designers, vintage clothing, vintage fashion

Bringing the Extra to Extra

I’ve had this sheet music for a while and have always said that it would look great framed. It’s from the 1944 movie “Lady in the Dark,” and features Ginger Rogers in all her glory. That costume is fantastic.

I saw this post on the Victoria & Albert Museum’s Instagram the other day and it explained why this dress is simply iconic. This costume was designed by Edith Head. She, of course, went on to win eight Academy Awards for costume design. At the time the beauty was designed, it cost $35,000 to make ($15,000 of that was the mink). That equates to about $571,000 today. For ONE dress. It is said to be the most expensive costume in movie history. Ms. Head was right when she said that it simply couldn’t be made today unless a studio gave the costume designer an open wallet. Funny thing is that Ms. Head wasn’t even supposed to be the costume designer for this movie. Valentina was, but Ginger Rogers didn’t like her designs, so they brought in Ms. Head. Serendipitous.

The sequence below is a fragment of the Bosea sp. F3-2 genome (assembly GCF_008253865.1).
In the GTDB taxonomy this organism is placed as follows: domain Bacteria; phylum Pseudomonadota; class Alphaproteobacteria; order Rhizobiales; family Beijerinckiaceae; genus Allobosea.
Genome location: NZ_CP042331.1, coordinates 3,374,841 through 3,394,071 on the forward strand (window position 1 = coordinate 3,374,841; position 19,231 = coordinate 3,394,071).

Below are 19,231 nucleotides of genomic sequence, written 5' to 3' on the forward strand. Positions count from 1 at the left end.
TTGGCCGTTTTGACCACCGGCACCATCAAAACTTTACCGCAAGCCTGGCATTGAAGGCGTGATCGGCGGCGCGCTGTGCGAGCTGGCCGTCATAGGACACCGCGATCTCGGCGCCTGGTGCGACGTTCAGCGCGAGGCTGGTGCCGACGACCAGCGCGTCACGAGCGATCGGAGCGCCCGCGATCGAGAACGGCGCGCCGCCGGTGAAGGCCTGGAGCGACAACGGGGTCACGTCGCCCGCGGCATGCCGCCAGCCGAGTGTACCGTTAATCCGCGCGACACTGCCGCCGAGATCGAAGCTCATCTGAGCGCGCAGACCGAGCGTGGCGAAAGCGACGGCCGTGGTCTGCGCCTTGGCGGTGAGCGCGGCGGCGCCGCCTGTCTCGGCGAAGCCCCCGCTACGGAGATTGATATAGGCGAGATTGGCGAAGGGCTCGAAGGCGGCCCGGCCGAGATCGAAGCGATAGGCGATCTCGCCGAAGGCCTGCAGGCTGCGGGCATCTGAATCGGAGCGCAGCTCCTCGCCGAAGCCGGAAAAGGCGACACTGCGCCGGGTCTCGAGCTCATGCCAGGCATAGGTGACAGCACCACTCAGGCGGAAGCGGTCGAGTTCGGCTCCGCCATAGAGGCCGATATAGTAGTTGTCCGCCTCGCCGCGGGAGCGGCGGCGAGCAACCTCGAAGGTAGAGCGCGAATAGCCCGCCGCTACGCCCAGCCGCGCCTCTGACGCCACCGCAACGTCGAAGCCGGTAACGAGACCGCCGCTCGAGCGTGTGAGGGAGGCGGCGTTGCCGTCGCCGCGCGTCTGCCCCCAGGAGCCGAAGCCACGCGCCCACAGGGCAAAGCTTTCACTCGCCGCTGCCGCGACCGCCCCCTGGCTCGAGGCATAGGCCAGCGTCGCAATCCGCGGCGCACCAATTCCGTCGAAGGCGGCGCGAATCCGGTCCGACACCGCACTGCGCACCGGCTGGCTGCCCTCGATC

Photo: V & A Museum, Instagram.

What makes it even more amazing is that this was done in 1944 — smack in the middle of wartime. So much for fabric rationing, though the actual amount of fabric is pretty small, but those sequins. WOW. And mink trim and train? Yep. Couldn’t be done today.

Original movie dress and jacket, embellished with faux stones and mink. Photo: Edith Head, by Jay Jorgensen.

Pretty fantastic, huh? It appears that this dress is the sequined version. Two versions were made, according to the book Edith Head: The Fifty Year Career of Hollywood’s Greatest Costume Designer, by Jay Jorgensen. The original dress and matching mink jacket had faux jewels applied to create the shimmering effect, but when Ms. Rogers tried it on, it was too heavy to wear during the dance scenes. They created a second, sequined dress. That dress was worn during the dance scenes, and Ms Head later took it to the fashion shows she would host. The original dress with the stones was shown in two scenes of the movie, then was donated to the Smithsonian, though I haven’t been able to verify that it is still there.

Sequined version of the dress. Photo: Edith Head, by Jay Jorgensen.